In November 1794, Hincher purchased 627 acres of land in what is now Charlotte, using Continental currency. When the scrip was deemed to be of no value, he was forced to pay for the land a second time. It turned out to be an important purchase. William Hincher died in 1817 at the age of 75. The Charlotte Lighthouse was constructed on part of their property, deeded to the government in 1821 by his widow, Mehitable. She died in 1839 at the age of 94. For more on the Hinchers, Check out the post on the Hinchers. Bicentennial Snapshot # 3: The Hinchers
The Creation of the first 6 ports in New York noticed that Buffalo and Genesee are not among these first six ports
Districts and Ports In New York. Sec. 5. And be it further enacted, That in the state of New York, there shall be six districts, to wit: Sagg Harbor on Nassau or Long Island, the city of New York, the city of Hudson, Champlain, Oswego, and Niagara.
The district of Sagg Harbor shall include all the bays, harbors, rivers, and shores, within the two points of land which are called Oyster Pond point, and Mantauck point; and a collector for the district shall be appointed, to reside at Sagg Harbor, which shall be the only port of entry and delivery in the said district.
The district of the city of New York shall include all such part of the coasts, rivers, bays, and harbors of the said state as are not included in, other districts of the said state, especial]y the several towns or landing places of New Windsor, Newburgh, Poughkeepsie, Esopus, Kinderhook, and Albany, as ports of delivery only; and a co]lector, naval officer, and surveyor for the district shall be appointed, to reside at New York, which shall be the sole port of entry for the district; and a surveyor, at the city of Albany; and the President of the United States is authorized, if he judge it expedient, to appoint one other surveyor, to reside at such other place in the said district as he shall appoint.
The district of Hudson shall include all the waters and shores of the aid city; and a collector shall be appointed for the said district, the side at the said city of Hudson, which sha]l be the sole port of entry and delivery.
The district of Champlain shall include all such shores and waters of Lake Champlain, and the rivers connected therewith, as lie within the aid state of New York; and the said district shall extend westwardly along the northern boundary line of the said state, unto the place where aid line is bounded by the river St. Lawrence; and the President of the United States is hereby authorized to appoint such place within the said district to be a port of entry and delivery, as he shall judge expedient; and a collector shall be appointed, to reside at the port of entry which may be established within the said district; and the President is also, authorized, if he shall judge proper, to appoint, not exceeding two surveyors, to reside at such places as he may judge expedient to constitute ports of delivery only.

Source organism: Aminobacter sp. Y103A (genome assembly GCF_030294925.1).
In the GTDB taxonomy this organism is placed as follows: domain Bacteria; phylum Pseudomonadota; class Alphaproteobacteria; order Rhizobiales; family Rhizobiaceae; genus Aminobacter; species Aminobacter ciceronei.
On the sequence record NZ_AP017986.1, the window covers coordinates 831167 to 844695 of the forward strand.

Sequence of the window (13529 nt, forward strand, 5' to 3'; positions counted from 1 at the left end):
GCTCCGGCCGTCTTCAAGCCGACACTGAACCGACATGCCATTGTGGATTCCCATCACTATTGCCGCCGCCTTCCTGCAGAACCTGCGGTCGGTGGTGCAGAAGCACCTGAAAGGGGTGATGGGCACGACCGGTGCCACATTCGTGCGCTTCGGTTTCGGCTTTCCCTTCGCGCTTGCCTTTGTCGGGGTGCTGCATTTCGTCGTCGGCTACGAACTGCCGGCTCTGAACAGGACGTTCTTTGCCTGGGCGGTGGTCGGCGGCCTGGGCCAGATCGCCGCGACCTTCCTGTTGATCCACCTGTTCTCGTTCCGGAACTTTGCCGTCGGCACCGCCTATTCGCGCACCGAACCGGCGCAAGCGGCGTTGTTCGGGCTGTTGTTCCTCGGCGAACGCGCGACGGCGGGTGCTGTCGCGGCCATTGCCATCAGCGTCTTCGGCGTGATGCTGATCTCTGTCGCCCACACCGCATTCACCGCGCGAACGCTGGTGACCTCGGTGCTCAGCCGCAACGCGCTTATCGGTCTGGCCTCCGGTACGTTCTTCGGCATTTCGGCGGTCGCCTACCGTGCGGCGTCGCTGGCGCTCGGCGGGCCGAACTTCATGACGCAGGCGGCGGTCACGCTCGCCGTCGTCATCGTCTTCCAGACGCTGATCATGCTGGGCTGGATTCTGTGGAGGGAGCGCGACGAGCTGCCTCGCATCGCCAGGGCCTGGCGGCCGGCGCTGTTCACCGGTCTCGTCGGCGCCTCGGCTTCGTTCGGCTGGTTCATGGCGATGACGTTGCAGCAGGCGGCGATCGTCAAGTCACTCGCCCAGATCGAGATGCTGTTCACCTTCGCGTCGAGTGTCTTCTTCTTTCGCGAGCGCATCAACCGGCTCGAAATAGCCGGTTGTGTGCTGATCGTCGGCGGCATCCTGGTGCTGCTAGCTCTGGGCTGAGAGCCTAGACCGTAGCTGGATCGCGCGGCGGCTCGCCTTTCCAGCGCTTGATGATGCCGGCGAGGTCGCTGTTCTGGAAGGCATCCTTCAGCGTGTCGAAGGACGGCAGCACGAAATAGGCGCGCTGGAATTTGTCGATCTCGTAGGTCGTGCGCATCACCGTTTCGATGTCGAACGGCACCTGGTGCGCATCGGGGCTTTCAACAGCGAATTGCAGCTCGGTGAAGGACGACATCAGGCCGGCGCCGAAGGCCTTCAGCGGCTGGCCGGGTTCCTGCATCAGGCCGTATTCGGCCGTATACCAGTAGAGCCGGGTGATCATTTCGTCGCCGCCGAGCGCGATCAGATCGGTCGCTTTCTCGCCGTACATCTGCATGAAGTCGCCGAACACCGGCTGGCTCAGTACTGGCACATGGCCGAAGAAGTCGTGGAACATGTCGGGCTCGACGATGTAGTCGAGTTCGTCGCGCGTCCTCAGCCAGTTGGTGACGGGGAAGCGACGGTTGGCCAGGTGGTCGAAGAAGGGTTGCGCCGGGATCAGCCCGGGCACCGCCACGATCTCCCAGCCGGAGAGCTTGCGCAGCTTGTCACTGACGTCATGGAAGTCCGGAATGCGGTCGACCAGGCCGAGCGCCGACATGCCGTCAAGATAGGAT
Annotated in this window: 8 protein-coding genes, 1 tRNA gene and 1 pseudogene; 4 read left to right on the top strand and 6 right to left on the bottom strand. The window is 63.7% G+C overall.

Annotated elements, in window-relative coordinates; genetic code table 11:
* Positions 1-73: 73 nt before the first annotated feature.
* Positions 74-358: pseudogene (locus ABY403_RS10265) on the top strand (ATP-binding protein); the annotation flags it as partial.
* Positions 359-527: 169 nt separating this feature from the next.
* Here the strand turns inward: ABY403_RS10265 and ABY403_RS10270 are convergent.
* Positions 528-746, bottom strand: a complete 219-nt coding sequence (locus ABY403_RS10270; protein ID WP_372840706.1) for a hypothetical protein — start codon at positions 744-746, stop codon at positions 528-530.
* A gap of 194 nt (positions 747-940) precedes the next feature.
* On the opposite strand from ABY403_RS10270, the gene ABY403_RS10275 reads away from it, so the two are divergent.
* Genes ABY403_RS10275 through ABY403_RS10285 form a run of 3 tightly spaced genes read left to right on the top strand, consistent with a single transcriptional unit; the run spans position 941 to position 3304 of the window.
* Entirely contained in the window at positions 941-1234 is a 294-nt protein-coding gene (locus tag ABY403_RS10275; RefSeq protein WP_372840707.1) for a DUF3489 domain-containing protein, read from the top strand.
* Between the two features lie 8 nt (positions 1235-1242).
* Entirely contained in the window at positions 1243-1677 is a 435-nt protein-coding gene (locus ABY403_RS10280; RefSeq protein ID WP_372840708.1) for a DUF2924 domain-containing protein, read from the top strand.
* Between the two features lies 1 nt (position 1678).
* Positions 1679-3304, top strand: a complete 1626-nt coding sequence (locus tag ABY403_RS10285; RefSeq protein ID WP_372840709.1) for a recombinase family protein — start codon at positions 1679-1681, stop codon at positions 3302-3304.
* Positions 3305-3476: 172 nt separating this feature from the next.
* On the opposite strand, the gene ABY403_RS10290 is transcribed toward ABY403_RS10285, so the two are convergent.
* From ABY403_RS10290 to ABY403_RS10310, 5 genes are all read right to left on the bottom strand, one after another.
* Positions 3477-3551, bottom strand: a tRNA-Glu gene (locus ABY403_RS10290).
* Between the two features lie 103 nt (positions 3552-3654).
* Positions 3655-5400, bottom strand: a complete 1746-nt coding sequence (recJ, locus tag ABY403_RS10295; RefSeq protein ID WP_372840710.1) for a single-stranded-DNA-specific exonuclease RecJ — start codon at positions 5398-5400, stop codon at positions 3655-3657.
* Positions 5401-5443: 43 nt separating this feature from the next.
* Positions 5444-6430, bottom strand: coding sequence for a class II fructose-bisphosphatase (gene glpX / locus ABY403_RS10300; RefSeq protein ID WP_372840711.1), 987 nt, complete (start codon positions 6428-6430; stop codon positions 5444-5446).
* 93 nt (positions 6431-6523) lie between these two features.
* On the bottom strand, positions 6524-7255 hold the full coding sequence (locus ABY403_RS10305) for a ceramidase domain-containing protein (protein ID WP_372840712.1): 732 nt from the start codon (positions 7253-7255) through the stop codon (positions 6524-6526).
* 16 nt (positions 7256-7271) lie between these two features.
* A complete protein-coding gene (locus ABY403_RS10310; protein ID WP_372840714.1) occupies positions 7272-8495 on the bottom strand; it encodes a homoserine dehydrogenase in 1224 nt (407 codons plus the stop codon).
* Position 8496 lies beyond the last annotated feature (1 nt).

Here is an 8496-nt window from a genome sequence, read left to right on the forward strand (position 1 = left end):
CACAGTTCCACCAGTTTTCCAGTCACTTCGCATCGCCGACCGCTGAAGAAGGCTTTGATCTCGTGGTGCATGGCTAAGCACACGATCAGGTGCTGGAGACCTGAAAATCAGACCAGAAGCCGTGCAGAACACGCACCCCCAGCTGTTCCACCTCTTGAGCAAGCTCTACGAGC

The district of Oswego shall include all the shores and waters of the river St. Lawrence, from the place where said river is intersected by the forty-fifth degree of northern latitude, and all the shores and waters of Lake Ontario, and the rivers and waters connected therewith, Iying within the jurisdiction of the United States, and within the state of New York, to the eastward of the west bank of Genesee river; and a collector shall be appointed, who shall reside at or near Oswego, at such place as the President of the United States shall appoint to be the port of entry or the district; and the President of the United States is authorized to appoint not exceeding three surveyors, to reside at such places within the said district, as he shall judge proper, and to constitute each or either of such places to be ports of delivery only.
The district of Niagara shall include all the shores and waters of Lake Ontario and Lake Erie, and the rivers connected therewith, lying within the jurisdiction of the United States, and within the state of New York, to the westward of the west bank of Genesee river; and a collector shall be appointed who shall reside at Niagara, which shall be the sole port of entry for the district; and the President of the United States is authorized to appoint, not exceeding two surveyors, to reside at such paces within the said district, as he shall judge proper, and to constitute each or either of such places to be the ports of delivery only.